It is worth noting that railways (or railroads in the US) are mentioned as a potential use of hydrogen in the document, but not in the section about waves.
Actions and milestones
The strategy document also includes 110 “actions” that the US government plans to take by 2025, 2029 and 2035, although most of these might be better be described as “aims” or “goals”, and many are already under way.
These are split into four sections: clean hydrogen production, delivery and storage infrastructure, end uses and market adoption, and “enablers”, which are neatly summarised by the roadmap in the following “actions and milestones”:
1) Clean hydrogen production
- Catalyze research, development and demonstration in electrolysis, thermal conversion and new pathways to meet Hydrogen Shot [by 2025]
- Demonstrate replicable, scalable production from renewables, nuclear, and fossil and waste with CCS [by 2025]
- Deploy gigawatt-scale electrolyzers and develop domestic supply chains [2026-29]
- Scale up electrolyzer manufacturing and recycling/reuse capacity [2026-29]
- Achieve ten million tonnes of production capacity and $1/kg target [2030-35]
2) Delivery and storage infrastructure
- Identify and prioritize barriers to infrastructure roll out [by 2025]
- Initiate supporting infrastructure for regional hubs [by 2025]
- Demonstrate advanced and efficient infrastructure components [2026-29]
- Develop sustainable regional clean hydrogen networks [2026-29]
- Deliver clean hydrogen at scale [2030-35]
3) End uses and market adoption
- Engage regulators to lay groundwork for strategic adoption across sectors [by 2025]
- Initiate industrial projects and develop offtake agreements [by 2025]
- Deploy regional clean hydrogen hubs [2026-29]
- Deploy technologies that lower pollution and provide resiliency [2026-29]
- Scale up hydrogen hubs and prepare export opportunities [2030-35]
- Engage stakeholders; address safety codes and standards; develop critical supply chains [by 2025]
- Develop and expand workforce, talent pools, and apprenticeship programs [by 2025]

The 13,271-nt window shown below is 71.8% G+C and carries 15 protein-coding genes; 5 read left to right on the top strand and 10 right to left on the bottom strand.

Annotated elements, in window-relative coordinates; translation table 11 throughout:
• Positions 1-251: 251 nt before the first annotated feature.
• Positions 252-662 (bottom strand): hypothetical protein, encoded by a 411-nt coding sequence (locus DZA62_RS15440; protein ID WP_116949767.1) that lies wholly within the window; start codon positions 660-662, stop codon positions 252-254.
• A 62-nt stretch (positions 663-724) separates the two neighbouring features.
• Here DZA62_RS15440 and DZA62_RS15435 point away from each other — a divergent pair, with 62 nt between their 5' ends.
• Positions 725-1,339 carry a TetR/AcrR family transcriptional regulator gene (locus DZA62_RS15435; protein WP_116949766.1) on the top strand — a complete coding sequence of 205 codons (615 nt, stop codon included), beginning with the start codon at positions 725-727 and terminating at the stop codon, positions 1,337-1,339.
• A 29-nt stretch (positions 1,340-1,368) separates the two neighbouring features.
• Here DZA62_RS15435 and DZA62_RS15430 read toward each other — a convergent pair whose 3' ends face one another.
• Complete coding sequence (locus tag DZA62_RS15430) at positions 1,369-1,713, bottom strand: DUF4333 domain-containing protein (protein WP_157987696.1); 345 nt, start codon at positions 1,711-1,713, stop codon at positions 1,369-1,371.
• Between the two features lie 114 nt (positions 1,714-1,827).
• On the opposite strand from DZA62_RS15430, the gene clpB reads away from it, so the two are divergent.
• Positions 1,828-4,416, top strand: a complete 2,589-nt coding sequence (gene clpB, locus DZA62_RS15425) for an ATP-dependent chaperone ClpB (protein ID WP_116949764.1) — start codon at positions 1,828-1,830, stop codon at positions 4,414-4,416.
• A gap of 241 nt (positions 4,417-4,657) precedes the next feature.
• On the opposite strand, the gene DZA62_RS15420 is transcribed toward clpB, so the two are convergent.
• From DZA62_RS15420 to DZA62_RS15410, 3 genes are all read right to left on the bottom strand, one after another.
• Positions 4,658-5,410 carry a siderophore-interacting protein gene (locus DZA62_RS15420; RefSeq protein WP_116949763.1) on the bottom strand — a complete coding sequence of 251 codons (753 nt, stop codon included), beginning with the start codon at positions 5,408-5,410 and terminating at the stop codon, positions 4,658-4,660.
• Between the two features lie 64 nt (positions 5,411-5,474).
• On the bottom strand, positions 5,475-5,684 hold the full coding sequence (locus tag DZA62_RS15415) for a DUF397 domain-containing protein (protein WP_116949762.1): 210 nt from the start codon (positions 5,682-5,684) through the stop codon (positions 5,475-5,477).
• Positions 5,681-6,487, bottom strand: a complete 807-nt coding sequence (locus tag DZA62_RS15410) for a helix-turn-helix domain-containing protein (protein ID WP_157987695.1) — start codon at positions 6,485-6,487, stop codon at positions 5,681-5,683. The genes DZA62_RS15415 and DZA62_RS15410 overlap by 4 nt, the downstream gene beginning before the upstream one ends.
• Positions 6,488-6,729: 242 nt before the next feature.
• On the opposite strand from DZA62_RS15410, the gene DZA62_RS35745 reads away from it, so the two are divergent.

- Ensure 40% of benefits flow to disadvantaged communities impacted by DOE-funded clean H2 projects [2026-29]
- Demonstrate business cases and activate private capital [2026-29]
- Achieve Justice 40 [a separate government initiative to address decades of underinvestment in disadvantaged communities]; create good-paying jobs, and ensure public health and safety [2030-35]
The report concludes that clean hydrogen is “an important element of the nation’s path to decarbonization”.
“Federal agencies, through a whole of government approach, are committed to working with partners in industry, academia, national laboratories, local and Tribal communities, and more to advance this transition and will leverage a broad array of tools including policies, financial assistance, loans, apprenticeship programs, and stakeholder engagement, to accelerate progress.
“Through effective collaboration and with the right strategies and implementation plans, the United States can and must succeed in the development of a sustainable, resilient, and equitable clean hydrogen economy.”
The $433bn Inflation Reduction Act of 2022 creates a tax credit that would pay clean hydrogen producers up to $3 per kilogram (adjusted for inflation).
The size of the tax credits available to US clean hydrogen producers depends on the lifecycle greenhouse gas (GHG) emissions of each project — and more importantly, on how much staff are paid.
So the basic tax credit rate for “qualified clean hydrogen” is set at $0.60/kg, with a sliding scale depending on lifecycle emissions — measured in carbon dioxide-equivalent (CO2e) — of the H2 produced.
Hydrogen manufactured with less than 0.45kg of lifecycle CO2e emissions per kg of H2 would receive 100% of the credit, followed by 33.4% for 0.45-1.5kgCO2e/kgH2, 25% for 1.5-2.5kg and 20% for 2.5-4kg.
The lifecycle emissions would have to be verified “by an unrelated third party”, and only projects that start construction before 2033 would qualify.
However, the wage requirement in the new bill seems to be the most important part of the deal — multiplying the size of the tax credit by a factor of five.
Producers would be eligible for this boost if they ensure “that any laborers and mechanics employed by contractors and subcontractors in the construction of such facility… shall be paid wages at rates not less than the prevailing rates for construction, alteration, or repair of a similar character in the locality in which such facility is located as most recently determined by the Secretary of Labor”.
Importantly, these lifecycle emissions are calculated from “well to gate” — in other words, they would include upstream methane emissions in the production of blue hydrogen (which is made from natural gas with incomplete carbon capture and storage).
Also, the IRA states that blue hydrogen projects would be ineligible for H2 tax credits if they already receive federal tax credits for carbon capture and storage — but green hydrogen projects would also be allowed to receive renewable energy tax credits valued at $30/MWh in addition to the hydrogen ones.